Today’s readings are concerned with rejection of God’s messengers, which was a common experience for Old Testament prophets. The Gospel shows that Jesus receives the same reaction from many of his own people.
Ezekiel’s ministry was during the last turbulent days of Judea before the victory of Nebuchadnezzar and the carrying off to Babylon of much of the Jewish population. Like other prophets of the same general period, his warnings were ignored. What we read today is considered his ‘Call’ as a prophet, and he is warned of how difficult his role will be, with a hint of how his words will be ignored by the ‘obstinate and rebellious’.
‘Son of man’ is how Ezekiel hears himself addressed by God when he receives words of prophecy. ‘Son of…’ expressions are a feature of Semitic languages. ‘Man’ (the Greek word stresses the generic rather than ‘male’ and this is equivalent to saying ‘human person’. Lawrence Boadt, CSP writes of Ezekiel: ‘The term occurs over 90 times to contrast the divine speaker with the mere mortal who is to transmit the message. It not only stresses that the message is God’s not Ezekiel’s, but that judgement and deliverance lie in God’s hands not ours.’ In the Old Testament, ‘son of man’ is picked up only in Daniel 7:13-14 where the emphasis is different: ‘one like a son of man’ receives everlasting ‘sovereignty, glory and kingship’. ‘Son of Man’ is a way Jesus speaks of himself frequently in the Synoptic gospels.
This in one of the shorter psalms, and we read the whole today. It echoes the trust Ezekiel had in God. The last verse with the contempt the psalmist feels forecasts the scorn shown to Jesus in the gospel.
2 Corinthians 12:7-10
The background of this reading is that Paul was challenged by Corinthians who wanted visions as proof of God’s action, and he was led reluctantly to boast of the revelations he himself had received in order to convince them of his apostolic authority. We pick up where he moves on to indicate that the visions are not what is most important for him, and in fact he lives not in ecstasy but with many kinds of hardship. St Paul had the example of Jesus before him when he writes of his learning to accept insults. Paul recognizes that the vision of ‘being caught up in heaven’ (2 Corinthians 12:2-4) could have made him proud. The ‘thorn in the flesh’ is not further described, but hints at a physical problem, perhaps one that brought a lot of pain. It was widely believed at the time that such illnesses were caused by Satan.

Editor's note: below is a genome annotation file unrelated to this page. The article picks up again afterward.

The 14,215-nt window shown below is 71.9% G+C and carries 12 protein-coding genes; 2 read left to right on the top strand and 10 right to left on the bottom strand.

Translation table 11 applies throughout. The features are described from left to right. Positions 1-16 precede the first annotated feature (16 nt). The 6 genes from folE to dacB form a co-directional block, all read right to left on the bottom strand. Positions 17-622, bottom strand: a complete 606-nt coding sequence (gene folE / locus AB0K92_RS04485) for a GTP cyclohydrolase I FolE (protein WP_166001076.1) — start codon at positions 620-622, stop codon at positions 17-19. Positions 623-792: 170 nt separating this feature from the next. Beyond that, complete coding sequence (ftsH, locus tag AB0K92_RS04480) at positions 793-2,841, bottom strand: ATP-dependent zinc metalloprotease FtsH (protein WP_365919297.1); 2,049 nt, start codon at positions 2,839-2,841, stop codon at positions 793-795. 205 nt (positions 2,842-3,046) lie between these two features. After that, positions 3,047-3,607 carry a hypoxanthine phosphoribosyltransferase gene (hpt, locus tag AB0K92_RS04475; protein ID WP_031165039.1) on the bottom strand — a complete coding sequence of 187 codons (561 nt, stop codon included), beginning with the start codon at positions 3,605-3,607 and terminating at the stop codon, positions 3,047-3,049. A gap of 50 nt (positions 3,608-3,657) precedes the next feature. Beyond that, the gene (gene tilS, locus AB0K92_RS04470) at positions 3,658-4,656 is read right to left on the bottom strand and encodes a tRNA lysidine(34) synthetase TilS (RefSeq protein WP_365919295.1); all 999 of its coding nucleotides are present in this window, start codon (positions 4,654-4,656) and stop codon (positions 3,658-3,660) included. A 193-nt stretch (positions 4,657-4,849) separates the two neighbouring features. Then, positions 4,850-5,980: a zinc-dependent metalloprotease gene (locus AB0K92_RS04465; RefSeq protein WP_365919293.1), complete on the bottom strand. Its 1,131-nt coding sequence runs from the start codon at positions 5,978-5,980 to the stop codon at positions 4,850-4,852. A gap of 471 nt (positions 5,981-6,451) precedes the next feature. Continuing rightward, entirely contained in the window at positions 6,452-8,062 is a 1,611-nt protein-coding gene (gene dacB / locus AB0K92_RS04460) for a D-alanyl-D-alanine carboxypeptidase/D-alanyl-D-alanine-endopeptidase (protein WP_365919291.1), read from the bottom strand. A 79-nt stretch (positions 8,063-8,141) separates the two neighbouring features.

Paul’s three prayers are answered not as he hoped with healing but with God giving him the grace to endure. Power ‘at its best’ is shown in weakness: it shows that the power of Paul’s preaching is not his own, but comes from God working in him. We are invited to understand this definition, which goes against what ordinary life considers power.
After hearing of the ‘crowds’ enthusiastic about Jesus’ teaching and many healings. we have the contrast of those in his home town. Mark does not name ‘his own place’ but we know it as Nazareth from other gospels; it was an insignificant village in his time.